But ACI Europe's scheme did not set a deadline for airports to become carbon neutral, largely by cutting emissions from ground transport, boosting renewable energy and reducing the energy consumption of buildings.
The Airport Carbon Accreditation scheme covers about 26% of passenger traffic in Europe and includes some of Europe's biggest airports, including Frankfurt, Athens, Dublin, Amsterdam's Schiphol, Italy's Milan Malpensa and Orly in Paris.
London's Heathrow, whose owner BAA is struggling with a partial break-up, did not sign up.
ACI Europe's director-general Olivier Jankovec told Reuters the group's vast and diverse membership had made it impractical to set a deadline for airports to achieve carbon neutrality.
"If we'd looked for a date, we would never have got agreement," he said. "But we are engaging our members on the issue."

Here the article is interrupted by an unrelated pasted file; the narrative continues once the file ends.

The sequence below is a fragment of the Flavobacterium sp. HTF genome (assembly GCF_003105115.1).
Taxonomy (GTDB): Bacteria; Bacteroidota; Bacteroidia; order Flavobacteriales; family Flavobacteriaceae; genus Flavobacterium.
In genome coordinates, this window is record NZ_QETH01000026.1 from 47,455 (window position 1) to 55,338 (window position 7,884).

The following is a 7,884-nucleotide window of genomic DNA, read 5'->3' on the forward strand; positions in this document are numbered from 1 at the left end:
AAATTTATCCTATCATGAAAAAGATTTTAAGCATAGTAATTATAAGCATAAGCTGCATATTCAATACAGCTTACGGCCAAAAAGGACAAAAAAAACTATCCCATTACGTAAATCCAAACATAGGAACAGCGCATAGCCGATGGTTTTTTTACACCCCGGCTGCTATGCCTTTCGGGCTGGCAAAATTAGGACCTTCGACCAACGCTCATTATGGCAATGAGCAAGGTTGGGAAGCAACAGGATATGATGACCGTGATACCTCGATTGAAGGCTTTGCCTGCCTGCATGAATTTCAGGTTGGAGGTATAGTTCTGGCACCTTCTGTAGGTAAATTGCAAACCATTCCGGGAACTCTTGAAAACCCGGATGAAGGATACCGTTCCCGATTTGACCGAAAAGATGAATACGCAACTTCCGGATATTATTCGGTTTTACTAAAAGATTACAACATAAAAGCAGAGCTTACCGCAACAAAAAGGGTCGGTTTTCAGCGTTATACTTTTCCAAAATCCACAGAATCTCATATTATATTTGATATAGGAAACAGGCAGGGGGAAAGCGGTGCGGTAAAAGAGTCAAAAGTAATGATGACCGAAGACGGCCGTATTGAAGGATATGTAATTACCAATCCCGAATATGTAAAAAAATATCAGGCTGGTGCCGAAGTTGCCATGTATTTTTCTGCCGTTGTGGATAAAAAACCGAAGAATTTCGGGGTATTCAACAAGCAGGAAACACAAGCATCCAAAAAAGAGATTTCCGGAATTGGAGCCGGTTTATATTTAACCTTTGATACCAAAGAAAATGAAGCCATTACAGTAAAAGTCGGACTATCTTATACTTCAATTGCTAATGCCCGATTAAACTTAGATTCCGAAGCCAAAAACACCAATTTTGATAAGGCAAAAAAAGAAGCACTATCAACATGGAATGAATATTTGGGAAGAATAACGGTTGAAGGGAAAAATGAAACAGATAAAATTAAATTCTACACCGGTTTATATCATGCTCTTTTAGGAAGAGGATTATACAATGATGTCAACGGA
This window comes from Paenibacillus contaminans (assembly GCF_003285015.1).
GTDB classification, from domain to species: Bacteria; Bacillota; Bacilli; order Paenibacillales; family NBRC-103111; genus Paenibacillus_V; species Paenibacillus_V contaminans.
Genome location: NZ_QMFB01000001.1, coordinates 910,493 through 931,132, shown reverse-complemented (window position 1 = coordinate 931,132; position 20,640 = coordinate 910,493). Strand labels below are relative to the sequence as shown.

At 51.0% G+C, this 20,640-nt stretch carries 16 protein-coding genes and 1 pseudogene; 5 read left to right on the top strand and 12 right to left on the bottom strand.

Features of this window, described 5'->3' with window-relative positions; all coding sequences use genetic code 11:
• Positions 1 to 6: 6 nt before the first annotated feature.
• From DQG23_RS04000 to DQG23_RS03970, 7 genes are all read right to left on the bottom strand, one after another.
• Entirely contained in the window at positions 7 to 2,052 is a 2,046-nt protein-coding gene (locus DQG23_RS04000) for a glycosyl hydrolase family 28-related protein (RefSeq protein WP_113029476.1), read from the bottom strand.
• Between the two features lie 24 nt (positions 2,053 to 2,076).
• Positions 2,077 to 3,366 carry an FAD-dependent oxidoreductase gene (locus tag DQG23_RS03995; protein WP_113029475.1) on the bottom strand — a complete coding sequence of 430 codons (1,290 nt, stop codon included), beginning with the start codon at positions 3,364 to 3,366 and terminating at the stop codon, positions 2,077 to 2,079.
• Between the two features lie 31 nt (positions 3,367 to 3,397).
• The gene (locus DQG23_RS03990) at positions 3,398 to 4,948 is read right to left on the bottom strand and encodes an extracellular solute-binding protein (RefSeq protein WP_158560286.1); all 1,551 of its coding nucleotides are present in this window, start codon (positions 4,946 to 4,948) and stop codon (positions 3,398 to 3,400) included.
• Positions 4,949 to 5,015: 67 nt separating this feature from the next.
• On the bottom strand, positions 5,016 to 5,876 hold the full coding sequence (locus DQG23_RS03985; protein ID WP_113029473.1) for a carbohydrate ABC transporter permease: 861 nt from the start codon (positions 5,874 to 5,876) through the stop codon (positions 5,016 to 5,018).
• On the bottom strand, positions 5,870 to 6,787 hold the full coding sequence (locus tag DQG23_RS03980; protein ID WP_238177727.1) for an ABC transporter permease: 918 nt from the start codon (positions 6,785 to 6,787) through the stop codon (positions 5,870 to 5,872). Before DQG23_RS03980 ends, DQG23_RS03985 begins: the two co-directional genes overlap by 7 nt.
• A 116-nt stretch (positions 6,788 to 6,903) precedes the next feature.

While green energy projects can ultimately pay for themselves, the scheme will require upfront investment during an unprecedented downturn in aviation.
ACI Europe predicted an 8% decline in passenger traffic in 2009, a 16% drop in freight, and financial losses among some of its members.
"The fact that we are doing this in the midst of the worst ever trading conditions speaks volumes about how serious we are about taking on the challenge of climate change," said Yiannis Paraschis, chief executive of Athens International Airport.
Cutting energy consumption has become a key priority in Europe as it seeks to lead the world towards a global deal to fight climate change at talks in Copenhagen in December.
Airport operations account for up to 5% of the emissions from aviation, which in turn represents just 2% of global greenhouse gases, said the group, which represents 440 European airports.
(EurActiv with Reuters.)